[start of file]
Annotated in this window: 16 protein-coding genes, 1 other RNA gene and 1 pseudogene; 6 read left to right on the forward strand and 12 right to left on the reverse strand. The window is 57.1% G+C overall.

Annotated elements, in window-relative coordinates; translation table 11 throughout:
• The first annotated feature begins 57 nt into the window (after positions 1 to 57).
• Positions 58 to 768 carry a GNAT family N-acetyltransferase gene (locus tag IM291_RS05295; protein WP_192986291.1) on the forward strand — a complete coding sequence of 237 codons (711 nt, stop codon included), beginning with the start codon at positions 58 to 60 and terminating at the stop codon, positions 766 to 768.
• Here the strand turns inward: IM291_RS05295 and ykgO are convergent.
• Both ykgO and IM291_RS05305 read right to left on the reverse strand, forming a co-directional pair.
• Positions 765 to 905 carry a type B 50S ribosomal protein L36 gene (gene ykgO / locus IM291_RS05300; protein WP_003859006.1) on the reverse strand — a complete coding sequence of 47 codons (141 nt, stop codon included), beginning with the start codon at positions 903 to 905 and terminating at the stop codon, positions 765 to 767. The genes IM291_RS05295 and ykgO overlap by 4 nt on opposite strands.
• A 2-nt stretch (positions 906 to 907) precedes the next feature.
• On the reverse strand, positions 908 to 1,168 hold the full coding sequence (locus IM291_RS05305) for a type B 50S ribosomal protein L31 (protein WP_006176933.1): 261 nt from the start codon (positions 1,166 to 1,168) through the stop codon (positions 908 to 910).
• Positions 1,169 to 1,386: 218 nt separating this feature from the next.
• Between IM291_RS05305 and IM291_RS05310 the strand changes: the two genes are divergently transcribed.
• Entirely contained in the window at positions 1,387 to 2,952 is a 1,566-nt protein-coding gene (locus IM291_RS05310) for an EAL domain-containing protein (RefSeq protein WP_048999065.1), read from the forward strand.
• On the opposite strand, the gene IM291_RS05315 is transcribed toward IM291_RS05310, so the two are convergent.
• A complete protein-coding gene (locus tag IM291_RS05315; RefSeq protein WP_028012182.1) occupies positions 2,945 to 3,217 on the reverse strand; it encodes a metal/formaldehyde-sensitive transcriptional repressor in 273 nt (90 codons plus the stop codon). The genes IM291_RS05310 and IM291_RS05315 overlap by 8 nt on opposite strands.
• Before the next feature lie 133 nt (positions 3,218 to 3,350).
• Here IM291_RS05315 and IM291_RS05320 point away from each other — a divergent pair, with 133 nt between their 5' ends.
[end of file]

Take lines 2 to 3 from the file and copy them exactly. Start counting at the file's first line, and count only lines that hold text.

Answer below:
Annotated elements, in window-relative coordinates; translation table 11 throughout:
• The first annotated feature begins 57 nt into the window (after positions 1 to 57).